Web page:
"Gettin' Down on the Mountain" by Corb Lund
Americana couldn’t ask for a much better ambassador than Corb Lund.
He’s talented, smart and, as a fourth-generation Alberta cowboy, he’s authentic.
He often revives the classic-country ethos on his refreshing new “Cabin Fever,” an antidote to the sterile cliches that now dominate the genre. Yet the former member of a speed-metal band (in the 1990s) isn’t trying to be the reincarnation of Hank Williams. “Cabin Fever” is folkish, it’s honky-tonk. In the stomp-along grit of “Dig Gravedigger Dig” it’s so bluesy you can feel the room fill with swampy humidity. By contrast, Lund spirals into “The Gothest Girl I Can” on a rockabilly high, where he wryly sings, “I’m a-gonna lose this country-boy blues with the Gothest girl I can” — specifically, a gal with “black lips and Bettie Page bangs” and “thrift-store vampire chic.”
There’s also a beautiful spin through Western swing on “Cows Around” (“Everything is better with cows around”) and a spirited jaunt through ‘60s hot-rod songs with “Mein Deutsches Motorrad” (a nod to Lund’s love of BMW motorcycles).
Of course there are drinking songs — including the Western two-step “Drink Like You Mean It” and the mopey delight “(You Ain’t a Cowboy) If You Ain’t Been Bucked Off” — and yodeling throughout the funny “Priceless Antique Pistol Shoots Startled Owner.”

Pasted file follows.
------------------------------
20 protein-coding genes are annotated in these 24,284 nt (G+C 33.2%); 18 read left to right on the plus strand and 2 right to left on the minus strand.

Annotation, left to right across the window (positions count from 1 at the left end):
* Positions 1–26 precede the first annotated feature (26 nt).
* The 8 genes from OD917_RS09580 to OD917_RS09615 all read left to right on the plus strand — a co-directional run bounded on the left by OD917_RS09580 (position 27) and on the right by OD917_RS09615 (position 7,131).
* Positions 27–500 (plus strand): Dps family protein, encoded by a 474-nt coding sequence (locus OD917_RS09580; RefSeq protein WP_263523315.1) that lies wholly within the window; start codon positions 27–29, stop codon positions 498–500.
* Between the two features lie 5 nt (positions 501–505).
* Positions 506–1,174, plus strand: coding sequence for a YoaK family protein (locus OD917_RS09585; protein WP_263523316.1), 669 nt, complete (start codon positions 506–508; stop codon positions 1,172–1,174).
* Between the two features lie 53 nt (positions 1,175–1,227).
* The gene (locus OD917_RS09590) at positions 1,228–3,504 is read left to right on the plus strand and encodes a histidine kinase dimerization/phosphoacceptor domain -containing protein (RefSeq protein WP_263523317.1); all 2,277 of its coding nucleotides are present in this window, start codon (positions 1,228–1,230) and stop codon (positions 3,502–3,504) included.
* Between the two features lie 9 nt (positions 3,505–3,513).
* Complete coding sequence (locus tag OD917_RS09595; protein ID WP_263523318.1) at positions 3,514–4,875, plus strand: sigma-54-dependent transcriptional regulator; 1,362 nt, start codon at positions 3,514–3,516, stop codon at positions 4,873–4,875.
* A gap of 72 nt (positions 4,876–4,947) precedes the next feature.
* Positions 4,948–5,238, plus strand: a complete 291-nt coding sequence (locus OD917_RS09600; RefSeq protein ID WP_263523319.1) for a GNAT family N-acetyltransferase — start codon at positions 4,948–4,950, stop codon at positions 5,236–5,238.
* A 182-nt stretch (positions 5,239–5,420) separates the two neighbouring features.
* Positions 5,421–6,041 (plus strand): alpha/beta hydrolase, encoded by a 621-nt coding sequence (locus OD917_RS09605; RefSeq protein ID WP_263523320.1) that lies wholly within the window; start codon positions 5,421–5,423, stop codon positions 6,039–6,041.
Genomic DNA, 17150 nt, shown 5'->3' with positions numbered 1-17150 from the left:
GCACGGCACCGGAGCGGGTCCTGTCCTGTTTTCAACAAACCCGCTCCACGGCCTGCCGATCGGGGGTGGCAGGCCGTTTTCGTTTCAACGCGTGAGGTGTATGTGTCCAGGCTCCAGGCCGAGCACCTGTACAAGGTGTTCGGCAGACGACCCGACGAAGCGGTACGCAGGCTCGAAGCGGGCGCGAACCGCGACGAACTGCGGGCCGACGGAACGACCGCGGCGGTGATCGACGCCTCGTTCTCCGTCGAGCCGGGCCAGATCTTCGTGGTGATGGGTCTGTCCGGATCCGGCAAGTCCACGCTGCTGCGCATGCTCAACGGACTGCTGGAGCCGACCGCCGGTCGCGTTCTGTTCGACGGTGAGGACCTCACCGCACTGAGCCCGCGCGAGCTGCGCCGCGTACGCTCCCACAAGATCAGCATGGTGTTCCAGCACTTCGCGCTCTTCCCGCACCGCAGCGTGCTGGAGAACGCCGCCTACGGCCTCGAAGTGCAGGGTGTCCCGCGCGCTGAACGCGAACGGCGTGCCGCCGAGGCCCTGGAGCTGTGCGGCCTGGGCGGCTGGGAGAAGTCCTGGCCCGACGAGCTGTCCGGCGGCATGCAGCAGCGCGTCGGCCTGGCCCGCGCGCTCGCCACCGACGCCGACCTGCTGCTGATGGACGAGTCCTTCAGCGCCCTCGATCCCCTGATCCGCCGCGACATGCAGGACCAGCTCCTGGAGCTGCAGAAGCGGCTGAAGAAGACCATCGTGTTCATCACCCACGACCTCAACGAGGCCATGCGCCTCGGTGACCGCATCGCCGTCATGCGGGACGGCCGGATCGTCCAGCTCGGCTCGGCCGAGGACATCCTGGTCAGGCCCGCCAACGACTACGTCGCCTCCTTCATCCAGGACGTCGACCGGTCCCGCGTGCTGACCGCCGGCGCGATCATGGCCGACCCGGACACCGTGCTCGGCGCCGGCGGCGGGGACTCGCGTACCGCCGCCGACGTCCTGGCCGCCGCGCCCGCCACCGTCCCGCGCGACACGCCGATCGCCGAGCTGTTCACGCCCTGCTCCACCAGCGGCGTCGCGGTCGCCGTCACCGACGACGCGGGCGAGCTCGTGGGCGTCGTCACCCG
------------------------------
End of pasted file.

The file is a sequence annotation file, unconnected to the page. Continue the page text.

Best of all, however, is Lund’s dynamic charisma that carries him from the D5-chord-rooted ominous song about a survivalist, “Gettin’ Down on the Mountain” (“I think I see a rip in the social fabric, brother can you spare some ammo?”) to the heartbreak of the straightforward “September,” where he unleashes a lonesome-cowboy wail to punctuate his tale of a rural man who loses his woman to New York City.
Then there’s his hilarious duet with Hayes Carll, “Bible on the Dash,” where the two rascals discover nothing gets them out of trouble like having a holy book on the dashboard (which backs up the excuse for excessive speeding to a police officer, “My foot is heavy with redemption”).
Always charming, “Cabin Fever” is insanely infectious.
Rating: 4.5 stars (out of five)
© 2012, Knoxville News Sentinel Co.
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